Only a few yachts cross the Bight at all and very few go from East to West. However the old square riggers when they came out of either Melbourne or Adelaide early in the season used to head SW and see what was happening in the Bight. This was of course pre GRIB days! The reason being that the high pressure usually centred over the Nullabor plain sinks south from mid February until early April. While this is happening it is thus easy to cross from Cape Catastrofe to the Recherche islands and so round Cape Lewin. The ships then arced the southern hemisphere Indian ocean and came home via the Cape of Good Hope. Much easier and usually faster than the longer wilder way in the Southern Ocean round Cape Horn.
This route was not very often written about as it was a lot less dramatic than a Cape Horn rounding. I learnt about it from the late Michael Pocock (RCC). The year we did it, 2006, there was to my knowledge only one other yacht, a Frenchman and his wife, who did it. The following year when we were still in Fremantle no one came in from that direction. This is a pity as the south coast of Western Australia is very interesting and the welcome we received in Esperance was one of the highlights of our cruise. We had five days of fair winds for the crossing. I can only urge circumnavigators to consider the benefits of going south round Australia. We certainly found it very rewarding.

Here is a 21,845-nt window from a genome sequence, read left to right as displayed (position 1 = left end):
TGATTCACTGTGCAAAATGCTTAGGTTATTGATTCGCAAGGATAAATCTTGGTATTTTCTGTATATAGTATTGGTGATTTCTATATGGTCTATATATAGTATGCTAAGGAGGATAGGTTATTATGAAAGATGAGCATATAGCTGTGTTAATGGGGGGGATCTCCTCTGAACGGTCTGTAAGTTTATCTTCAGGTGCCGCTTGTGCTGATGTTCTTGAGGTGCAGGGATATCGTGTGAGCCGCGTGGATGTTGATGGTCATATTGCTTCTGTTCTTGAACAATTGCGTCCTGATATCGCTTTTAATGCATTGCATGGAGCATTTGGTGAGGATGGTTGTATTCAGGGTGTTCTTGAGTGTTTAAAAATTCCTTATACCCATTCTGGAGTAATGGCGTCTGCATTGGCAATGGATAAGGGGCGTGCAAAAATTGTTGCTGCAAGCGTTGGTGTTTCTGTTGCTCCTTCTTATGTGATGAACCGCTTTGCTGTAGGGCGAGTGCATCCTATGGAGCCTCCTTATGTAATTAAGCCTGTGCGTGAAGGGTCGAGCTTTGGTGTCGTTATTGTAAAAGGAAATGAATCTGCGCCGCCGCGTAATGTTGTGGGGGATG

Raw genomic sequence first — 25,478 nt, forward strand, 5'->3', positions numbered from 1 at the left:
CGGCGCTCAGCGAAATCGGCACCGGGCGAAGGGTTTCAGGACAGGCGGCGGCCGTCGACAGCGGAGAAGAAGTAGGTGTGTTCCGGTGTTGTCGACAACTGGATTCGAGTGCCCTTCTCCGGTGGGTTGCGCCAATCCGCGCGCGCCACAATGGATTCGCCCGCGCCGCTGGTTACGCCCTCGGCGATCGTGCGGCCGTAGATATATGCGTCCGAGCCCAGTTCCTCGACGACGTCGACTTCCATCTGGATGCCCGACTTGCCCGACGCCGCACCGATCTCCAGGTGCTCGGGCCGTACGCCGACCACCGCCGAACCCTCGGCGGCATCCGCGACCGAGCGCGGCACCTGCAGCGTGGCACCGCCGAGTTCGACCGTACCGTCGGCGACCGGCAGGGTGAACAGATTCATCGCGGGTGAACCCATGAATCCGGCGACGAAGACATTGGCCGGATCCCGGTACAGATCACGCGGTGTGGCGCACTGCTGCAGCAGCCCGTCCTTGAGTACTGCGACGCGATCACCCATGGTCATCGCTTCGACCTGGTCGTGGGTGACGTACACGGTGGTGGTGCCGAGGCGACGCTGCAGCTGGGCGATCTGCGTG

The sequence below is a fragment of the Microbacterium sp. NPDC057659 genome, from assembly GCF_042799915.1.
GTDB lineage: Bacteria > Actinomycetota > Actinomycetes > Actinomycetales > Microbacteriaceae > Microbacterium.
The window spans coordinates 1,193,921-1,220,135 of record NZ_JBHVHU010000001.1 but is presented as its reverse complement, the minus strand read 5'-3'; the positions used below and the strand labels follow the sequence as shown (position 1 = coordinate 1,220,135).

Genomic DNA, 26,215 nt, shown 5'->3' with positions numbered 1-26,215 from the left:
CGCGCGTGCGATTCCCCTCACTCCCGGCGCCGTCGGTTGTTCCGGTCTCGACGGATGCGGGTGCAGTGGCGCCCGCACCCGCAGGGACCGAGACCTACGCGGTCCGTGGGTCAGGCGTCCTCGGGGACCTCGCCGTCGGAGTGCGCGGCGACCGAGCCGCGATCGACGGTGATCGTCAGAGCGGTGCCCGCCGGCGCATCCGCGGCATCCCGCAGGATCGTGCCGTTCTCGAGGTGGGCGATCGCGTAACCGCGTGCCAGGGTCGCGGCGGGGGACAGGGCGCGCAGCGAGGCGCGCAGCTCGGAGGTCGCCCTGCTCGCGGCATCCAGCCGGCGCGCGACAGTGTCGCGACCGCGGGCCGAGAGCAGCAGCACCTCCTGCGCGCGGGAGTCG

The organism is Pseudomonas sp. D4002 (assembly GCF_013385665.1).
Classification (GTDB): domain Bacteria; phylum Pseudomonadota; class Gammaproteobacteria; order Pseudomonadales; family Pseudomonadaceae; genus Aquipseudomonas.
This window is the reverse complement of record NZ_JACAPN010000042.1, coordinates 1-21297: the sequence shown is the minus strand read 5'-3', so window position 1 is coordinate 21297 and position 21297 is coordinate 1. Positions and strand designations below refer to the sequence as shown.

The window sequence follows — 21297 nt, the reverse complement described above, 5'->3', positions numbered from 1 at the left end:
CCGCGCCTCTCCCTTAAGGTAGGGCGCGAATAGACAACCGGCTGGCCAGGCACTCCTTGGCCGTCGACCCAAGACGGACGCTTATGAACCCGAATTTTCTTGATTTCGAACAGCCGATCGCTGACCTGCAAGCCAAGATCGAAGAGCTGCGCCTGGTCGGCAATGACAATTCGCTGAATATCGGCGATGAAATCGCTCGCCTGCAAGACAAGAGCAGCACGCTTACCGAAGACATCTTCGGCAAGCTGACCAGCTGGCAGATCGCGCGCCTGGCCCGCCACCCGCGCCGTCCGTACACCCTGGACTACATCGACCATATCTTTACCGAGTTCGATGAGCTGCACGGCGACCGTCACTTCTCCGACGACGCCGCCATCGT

However one fact should be noted. The journey really requires an odd bit of equipment. This being an old type Admiralty anchor with the flukes filled off and the two points made very sharp. The reason for this is that Flinders island on the eastern side of the Bight and the islands of the Recherche archipelago which lie to the south and south east of Esperence need such a piece of equipment. A friend of ours who did this trip and like us did not have such an anchor gave up trying to cruise Flinders Island. We only went to one of the Recherche Islands. Middle Island. The reason is that the sea bed round these islands consists of about a foot of weed/grass and then a layer of very hard crust sand. The only way we managed to anchor in Middle Island was to find one of the few weedless areas and then snorkel/dive down with an axe and break up the sand and get our heavy Delta dug in. Chandlers in Tasmania, Portland and Port Lincoln could have supplied us with the needed anchor but only by ordering one which would have taken three weeks. Time we did not have. You will find all local yachts in both the ports to the east of the bight and to the west have these unwieldy items lashed to their pulpits.
Finally in 2006 the latest Australian Admiralty charts had most of the 1500 islands and islets marked as 'unsurveyed' or just 'partially surveyed'. Very worrying. We found our cmap electronic charts to be very accurate. The young naval officer who did the survey did a very good job in the 1880s. Read about these islands on wikipedia.